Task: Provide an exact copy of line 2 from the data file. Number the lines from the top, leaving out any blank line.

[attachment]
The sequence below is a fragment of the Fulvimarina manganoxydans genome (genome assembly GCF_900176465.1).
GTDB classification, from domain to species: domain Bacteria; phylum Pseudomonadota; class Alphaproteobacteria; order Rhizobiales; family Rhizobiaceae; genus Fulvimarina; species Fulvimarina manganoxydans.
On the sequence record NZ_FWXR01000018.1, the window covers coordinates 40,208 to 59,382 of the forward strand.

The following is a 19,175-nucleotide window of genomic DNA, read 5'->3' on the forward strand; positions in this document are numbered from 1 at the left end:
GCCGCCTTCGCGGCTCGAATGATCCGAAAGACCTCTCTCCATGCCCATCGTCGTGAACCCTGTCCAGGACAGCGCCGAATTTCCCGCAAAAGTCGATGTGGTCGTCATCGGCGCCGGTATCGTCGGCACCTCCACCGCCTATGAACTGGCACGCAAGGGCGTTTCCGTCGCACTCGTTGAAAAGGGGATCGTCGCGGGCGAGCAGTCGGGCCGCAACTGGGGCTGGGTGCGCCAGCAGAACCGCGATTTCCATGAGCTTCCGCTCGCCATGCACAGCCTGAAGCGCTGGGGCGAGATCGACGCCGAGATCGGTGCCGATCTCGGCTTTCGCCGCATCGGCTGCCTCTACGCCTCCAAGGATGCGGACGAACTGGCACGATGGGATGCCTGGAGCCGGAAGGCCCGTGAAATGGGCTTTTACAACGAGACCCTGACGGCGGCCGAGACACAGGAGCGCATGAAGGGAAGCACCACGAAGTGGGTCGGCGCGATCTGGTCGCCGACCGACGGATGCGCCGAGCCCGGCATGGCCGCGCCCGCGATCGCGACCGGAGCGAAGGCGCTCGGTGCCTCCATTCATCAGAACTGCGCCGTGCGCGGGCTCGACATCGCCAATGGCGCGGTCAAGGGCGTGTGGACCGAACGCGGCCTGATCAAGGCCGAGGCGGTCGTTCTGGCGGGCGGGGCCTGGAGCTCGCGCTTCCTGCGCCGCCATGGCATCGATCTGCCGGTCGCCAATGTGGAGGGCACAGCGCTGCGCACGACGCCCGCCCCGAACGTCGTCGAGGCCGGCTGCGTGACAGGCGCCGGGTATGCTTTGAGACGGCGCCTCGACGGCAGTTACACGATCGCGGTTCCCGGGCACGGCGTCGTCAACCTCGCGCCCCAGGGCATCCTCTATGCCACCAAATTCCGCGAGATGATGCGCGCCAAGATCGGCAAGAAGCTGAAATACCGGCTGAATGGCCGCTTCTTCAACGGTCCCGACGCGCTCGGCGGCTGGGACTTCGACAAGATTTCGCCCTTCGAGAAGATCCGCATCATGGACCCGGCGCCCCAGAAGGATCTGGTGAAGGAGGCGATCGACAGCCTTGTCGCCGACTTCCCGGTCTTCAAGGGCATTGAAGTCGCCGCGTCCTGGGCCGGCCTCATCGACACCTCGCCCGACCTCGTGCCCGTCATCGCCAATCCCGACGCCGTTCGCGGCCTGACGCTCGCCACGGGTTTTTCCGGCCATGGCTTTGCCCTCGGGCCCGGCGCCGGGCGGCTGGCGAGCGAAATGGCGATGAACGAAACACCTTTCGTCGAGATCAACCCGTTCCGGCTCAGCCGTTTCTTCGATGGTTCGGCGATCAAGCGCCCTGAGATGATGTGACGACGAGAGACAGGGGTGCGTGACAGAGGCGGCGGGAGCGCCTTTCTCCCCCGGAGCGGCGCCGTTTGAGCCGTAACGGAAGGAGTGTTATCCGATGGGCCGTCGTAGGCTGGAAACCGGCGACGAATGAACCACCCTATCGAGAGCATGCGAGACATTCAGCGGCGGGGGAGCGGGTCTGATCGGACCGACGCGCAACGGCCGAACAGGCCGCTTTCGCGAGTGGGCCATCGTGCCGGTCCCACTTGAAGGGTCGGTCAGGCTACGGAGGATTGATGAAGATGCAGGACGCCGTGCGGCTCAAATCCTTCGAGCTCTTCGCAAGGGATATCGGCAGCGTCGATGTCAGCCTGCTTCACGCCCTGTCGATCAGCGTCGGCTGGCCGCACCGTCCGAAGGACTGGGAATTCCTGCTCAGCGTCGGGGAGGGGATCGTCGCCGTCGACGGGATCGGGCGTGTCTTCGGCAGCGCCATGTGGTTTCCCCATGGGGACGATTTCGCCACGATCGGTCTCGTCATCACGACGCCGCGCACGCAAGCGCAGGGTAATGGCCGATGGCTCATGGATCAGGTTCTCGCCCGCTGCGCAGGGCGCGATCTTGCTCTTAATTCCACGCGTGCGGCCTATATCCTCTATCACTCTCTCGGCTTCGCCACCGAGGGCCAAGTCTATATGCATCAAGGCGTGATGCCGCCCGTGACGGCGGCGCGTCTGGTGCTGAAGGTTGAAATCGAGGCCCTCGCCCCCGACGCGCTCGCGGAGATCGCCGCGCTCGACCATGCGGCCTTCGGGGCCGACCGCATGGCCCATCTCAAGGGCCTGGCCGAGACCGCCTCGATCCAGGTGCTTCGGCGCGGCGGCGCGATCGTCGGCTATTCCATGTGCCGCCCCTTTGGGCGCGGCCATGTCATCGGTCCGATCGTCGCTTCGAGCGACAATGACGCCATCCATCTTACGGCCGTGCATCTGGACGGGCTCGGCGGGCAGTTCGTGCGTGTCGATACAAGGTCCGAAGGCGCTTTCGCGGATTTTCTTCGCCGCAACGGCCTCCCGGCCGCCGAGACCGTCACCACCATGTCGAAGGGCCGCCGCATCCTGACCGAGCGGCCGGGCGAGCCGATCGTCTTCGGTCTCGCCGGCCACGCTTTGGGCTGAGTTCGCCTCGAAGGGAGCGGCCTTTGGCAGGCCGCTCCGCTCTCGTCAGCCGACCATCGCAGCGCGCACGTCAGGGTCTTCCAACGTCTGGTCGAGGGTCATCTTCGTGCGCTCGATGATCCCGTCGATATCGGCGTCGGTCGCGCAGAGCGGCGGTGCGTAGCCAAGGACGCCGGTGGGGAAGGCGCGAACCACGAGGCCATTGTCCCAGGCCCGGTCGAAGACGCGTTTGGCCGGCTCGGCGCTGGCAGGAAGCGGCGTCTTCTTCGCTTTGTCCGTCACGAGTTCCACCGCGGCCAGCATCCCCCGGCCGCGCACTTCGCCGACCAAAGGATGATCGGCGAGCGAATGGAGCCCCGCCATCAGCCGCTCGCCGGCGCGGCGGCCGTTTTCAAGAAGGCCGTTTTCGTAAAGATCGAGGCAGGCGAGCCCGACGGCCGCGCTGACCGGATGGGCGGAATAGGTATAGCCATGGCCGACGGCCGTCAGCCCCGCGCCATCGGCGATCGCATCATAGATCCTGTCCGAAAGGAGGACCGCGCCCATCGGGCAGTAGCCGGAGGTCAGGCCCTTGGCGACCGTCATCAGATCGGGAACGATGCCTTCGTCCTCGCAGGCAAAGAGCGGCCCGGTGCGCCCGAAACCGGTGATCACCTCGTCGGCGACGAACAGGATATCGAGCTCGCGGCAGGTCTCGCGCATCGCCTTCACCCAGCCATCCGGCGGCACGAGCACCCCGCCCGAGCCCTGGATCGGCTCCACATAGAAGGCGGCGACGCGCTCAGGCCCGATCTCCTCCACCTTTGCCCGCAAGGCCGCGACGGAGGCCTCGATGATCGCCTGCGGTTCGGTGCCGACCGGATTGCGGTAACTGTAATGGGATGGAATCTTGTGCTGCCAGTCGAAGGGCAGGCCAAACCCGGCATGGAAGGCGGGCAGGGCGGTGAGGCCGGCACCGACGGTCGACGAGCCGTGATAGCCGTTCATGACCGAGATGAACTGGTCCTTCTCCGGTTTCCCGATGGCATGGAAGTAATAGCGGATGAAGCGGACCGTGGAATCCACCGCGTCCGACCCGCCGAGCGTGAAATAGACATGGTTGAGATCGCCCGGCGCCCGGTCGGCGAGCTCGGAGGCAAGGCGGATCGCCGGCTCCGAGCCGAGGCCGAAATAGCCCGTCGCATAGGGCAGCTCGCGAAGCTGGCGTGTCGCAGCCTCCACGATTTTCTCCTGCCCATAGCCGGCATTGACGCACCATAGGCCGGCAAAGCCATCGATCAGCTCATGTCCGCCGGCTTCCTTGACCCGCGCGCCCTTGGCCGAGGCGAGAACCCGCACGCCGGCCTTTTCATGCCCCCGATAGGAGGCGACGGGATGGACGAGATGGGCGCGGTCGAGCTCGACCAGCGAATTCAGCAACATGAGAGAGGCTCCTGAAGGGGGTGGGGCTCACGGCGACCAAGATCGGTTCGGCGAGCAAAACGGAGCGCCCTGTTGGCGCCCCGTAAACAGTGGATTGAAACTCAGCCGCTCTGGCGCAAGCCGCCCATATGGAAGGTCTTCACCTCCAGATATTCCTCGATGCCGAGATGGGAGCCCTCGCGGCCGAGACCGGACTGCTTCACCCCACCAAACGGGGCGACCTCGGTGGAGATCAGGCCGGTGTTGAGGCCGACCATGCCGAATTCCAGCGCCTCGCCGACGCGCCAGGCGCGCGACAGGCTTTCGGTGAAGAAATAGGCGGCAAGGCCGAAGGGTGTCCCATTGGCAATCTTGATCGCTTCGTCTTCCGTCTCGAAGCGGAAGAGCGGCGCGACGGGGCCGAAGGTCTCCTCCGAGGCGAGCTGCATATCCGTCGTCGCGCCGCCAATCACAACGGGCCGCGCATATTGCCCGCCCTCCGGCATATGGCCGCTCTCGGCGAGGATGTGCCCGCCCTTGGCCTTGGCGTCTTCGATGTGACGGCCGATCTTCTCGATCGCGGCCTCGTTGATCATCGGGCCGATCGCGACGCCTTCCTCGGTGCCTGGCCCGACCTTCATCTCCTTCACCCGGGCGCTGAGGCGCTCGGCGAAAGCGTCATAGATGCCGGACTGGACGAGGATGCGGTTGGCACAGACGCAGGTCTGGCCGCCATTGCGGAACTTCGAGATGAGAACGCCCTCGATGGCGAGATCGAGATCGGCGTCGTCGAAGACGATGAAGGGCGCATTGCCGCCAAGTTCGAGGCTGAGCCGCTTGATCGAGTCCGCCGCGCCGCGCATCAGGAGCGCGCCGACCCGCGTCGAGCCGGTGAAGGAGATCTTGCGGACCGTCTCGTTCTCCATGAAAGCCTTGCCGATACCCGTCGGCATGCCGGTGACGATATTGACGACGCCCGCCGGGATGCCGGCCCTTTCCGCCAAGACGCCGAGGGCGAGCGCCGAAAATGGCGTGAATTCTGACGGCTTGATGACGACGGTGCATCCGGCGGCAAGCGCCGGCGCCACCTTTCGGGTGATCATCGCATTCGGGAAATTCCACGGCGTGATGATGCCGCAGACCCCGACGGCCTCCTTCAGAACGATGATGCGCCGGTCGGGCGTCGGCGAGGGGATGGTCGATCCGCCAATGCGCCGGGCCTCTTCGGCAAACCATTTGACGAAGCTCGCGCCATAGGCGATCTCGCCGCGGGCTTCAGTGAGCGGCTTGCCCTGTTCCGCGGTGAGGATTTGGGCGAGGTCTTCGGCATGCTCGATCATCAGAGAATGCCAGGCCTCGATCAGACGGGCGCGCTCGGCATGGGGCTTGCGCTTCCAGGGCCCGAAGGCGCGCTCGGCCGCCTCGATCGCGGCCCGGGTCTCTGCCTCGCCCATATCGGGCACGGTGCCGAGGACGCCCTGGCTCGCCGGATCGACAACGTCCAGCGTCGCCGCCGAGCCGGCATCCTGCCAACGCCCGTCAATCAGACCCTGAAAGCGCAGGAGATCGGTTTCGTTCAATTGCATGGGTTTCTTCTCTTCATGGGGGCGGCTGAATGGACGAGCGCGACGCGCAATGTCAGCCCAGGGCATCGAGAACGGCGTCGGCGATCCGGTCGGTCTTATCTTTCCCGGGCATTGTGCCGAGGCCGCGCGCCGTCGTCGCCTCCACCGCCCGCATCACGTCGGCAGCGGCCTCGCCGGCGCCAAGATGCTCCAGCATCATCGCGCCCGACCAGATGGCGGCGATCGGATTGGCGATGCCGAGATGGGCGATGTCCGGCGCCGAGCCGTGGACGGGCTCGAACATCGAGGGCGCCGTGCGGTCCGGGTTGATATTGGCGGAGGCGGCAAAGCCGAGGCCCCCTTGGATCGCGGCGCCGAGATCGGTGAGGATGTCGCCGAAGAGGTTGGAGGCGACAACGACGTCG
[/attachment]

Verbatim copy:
GTDB classification, from domain to species: domain Bacteria; phylum Pseudomonadota; class Alphaproteobacteria; order Rhizobiales; family Rhizobiaceae; genus Fulvimarina; species Fulvimarina manganoxydans.